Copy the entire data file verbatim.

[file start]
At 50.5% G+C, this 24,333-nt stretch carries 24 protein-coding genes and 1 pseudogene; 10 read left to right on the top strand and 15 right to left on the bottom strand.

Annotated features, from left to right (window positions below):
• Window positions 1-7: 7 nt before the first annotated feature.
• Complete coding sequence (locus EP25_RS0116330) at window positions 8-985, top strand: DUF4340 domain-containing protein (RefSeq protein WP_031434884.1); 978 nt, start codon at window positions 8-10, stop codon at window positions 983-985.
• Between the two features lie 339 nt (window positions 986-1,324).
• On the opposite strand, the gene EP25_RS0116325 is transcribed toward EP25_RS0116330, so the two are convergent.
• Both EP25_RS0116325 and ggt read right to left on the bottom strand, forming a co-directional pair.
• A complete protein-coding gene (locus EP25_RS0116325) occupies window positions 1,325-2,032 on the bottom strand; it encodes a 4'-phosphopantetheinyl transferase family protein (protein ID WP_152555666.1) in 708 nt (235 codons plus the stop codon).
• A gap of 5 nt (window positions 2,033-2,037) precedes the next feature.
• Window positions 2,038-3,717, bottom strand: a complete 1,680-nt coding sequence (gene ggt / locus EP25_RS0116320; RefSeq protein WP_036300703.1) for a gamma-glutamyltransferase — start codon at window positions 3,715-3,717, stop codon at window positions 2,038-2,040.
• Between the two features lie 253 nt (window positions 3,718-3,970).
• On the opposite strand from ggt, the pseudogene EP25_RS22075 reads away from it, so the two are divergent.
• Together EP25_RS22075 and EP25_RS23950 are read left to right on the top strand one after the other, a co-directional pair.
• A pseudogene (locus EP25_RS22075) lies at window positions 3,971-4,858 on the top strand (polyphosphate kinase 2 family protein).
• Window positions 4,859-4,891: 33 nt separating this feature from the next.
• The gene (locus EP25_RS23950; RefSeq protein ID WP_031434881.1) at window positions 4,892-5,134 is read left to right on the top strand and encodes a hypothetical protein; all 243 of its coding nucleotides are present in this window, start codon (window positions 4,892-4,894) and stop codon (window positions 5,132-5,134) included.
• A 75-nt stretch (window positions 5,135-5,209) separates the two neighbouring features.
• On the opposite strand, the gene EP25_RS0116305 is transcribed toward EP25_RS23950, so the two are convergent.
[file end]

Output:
At 50.5% G+C, this 24,333-nt stretch carries 24 protein-coding genes and 1 pseudogene; 10 read left to right on the top strand and 15 right to left on the bottom strand.

Annotated features, from left to right (window positions below):
• Window positions 1-7: 7 nt before the first annotated feature.
• Complete coding sequence (locus EP25_RS0116330) at window positions 8-985, top strand: DUF4340 domain-containing protein (RefSeq protein WP_031434884.1); 978 nt, start codon at window positions 8-10, stop codon at window positions 983-985.
• Between the two features lie 339 nt (window positions 986-1,324).
• On the opposite strand, the gene EP25_RS0116325 is transcribed toward EP25_RS0116330, so the two are convergent.
• Both EP25_RS0116325 and ggt read right to left on the bottom strand, forming a co-directional pair.
• A complete protein-coding gene (locus EP25_RS0116325) occupies window positions 1,325-2,032 on the bottom strand; it encodes a 4'-phosphopantetheinyl transferase family protein (protein ID WP_152555666.1) in 708 nt (235 codons plus the stop codon).
• A gap of 5 nt (window positions 2,033-2,037) precedes the next feature.
• Window positions 2,038-3,717, bottom strand: a complete 1,680-nt coding sequence (gene ggt / locus EP25_RS0116320; RefSeq protein WP_036300703.1) for a gamma-glutamyltransferase — start codon at window positions 3,715-3,717, stop codon at window positions 2,038-2,040.
• Between the two features lie 253 nt (window positions 3,718-3,970).
• On the opposite strand from ggt, the pseudogene EP25_RS22075 reads away from it, so the two are divergent.
• Together EP25_RS22075 and EP25_RS23950 are read left to right on the top strand one after the other, a co-directional pair.
• A pseudogene (locus EP25_RS22075) lies at window positions 3,971-4,858 on the top strand (polyphosphate kinase 2 family protein).
• Window positions 4,859-4,891: 33 nt separating this feature from the next.
• The gene (locus EP25_RS23950; RefSeq protein ID WP_031434881.1) at window positions 4,892-5,134 is read left to right on the top strand and encodes a hypothetical protein; all 243 of its coding nucleotides are present in this window, start codon (window positions 4,892-4,894) and stop codon (window positions 5,132-5,134) included.
• A 75-nt stretch (window positions 5,135-5,209) separates the two neighbouring features.
• On the opposite strand, the gene EP25_RS0116305 is transcribed toward EP25_RS23950, so the two are convergent.